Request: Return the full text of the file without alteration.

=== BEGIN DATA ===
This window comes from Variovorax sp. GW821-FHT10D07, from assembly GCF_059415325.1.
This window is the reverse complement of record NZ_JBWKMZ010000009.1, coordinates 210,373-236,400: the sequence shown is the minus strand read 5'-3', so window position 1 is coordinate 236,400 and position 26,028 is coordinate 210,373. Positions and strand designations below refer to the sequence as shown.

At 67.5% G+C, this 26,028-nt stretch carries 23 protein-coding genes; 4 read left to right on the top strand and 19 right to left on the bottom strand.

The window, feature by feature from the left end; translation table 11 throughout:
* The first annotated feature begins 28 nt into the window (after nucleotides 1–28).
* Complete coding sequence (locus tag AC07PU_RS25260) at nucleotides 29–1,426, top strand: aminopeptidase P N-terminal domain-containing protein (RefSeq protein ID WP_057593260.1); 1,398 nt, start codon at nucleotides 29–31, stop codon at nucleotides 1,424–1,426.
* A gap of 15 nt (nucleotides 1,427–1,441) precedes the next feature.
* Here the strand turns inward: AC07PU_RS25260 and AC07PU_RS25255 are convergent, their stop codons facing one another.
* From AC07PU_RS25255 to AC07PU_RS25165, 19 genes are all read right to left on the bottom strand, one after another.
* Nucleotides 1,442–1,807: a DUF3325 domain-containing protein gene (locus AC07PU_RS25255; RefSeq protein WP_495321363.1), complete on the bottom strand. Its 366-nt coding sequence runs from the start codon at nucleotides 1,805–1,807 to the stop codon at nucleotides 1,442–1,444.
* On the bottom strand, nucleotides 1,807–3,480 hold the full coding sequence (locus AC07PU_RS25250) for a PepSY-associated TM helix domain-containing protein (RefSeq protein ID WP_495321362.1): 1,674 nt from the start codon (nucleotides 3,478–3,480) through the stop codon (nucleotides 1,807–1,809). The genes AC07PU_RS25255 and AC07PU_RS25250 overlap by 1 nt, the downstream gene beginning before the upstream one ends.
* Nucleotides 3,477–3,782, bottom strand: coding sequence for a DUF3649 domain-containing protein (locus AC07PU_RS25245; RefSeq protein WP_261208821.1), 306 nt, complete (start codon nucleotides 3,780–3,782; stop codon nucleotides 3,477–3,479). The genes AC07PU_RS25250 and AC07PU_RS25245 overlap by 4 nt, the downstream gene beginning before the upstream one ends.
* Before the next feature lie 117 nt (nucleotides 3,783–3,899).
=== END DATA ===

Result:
This window comes from Variovorax sp. GW821-FHT10D07, from assembly GCF_059415325.1.
This window is the reverse complement of record NZ_JBWKMZ010000009.1, coordinates 210,373-236,400: the sequence shown is the minus strand read 5'-3', so window position 1 is coordinate 236,400 and position 26,028 is coordinate 210,373. Positions and strand designations below refer to the sequence as shown.

At 67.5% G+C, this 26,028-nt stretch carries 23 protein-coding genes; 4 read left to right on the top strand and 19 right to left on the bottom strand.

The window, feature by feature from the left end; translation table 11 throughout:
* The first annotated feature begins 28 nt into the window (after nucleotides 1–28).
* Complete coding sequence (locus tag AC07PU_RS25260) at nucleotides 29–1,426, top strand: aminopeptidase P N-terminal domain-containing protein (RefSeq protein ID WP_057593260.1); 1,398 nt, start codon at nucleotides 29–31, stop codon at nucleotides 1,424–1,426.
* A gap of 15 nt (nucleotides 1,427–1,441) precedes the next feature.
* Here the strand turns inward: AC07PU_RS25260 and AC07PU_RS25255 are convergent, their stop codons facing one another.
* From AC07PU_RS25255 to AC07PU_RS25165, 19 genes are all read right to left on the bottom strand, one after another.
* Nucleotides 1,442–1,807: a DUF3325 domain-containing protein gene (locus AC07PU_RS25255; RefSeq protein WP_495321363.1), complete on the bottom strand. Its 366-nt coding sequence runs from the start codon at nucleotides 1,805–1,807 to the stop codon at nucleotides 1,442–1,444.
* On the bottom strand, nucleotides 1,807–3,480 hold the full coding sequence (locus AC07PU_RS25250) for a PepSY-associated TM helix domain-containing protein (RefSeq protein ID WP_495321362.1): 1,674 nt from the start codon (nucleotides 3,478–3,480) through the stop codon (nucleotides 1,807–1,809). The genes AC07PU_RS25255 and AC07PU_RS25250 overlap by 1 nt, the downstream gene beginning before the upstream one ends.
* Nucleotides 3,477–3,782, bottom strand: coding sequence for a DUF3649 domain-containing protein (locus AC07PU_RS25245; RefSeq protein WP_261208821.1), 306 nt, complete (start codon nucleotides 3,780–3,782; stop codon nucleotides 3,477–3,479). The genes AC07PU_RS25250 and AC07PU_RS25245 overlap by 4 nt, the downstream gene beginning before the upstream one ends.
* Before the next feature lie 117 nt (nucleotides 3,783–3,899).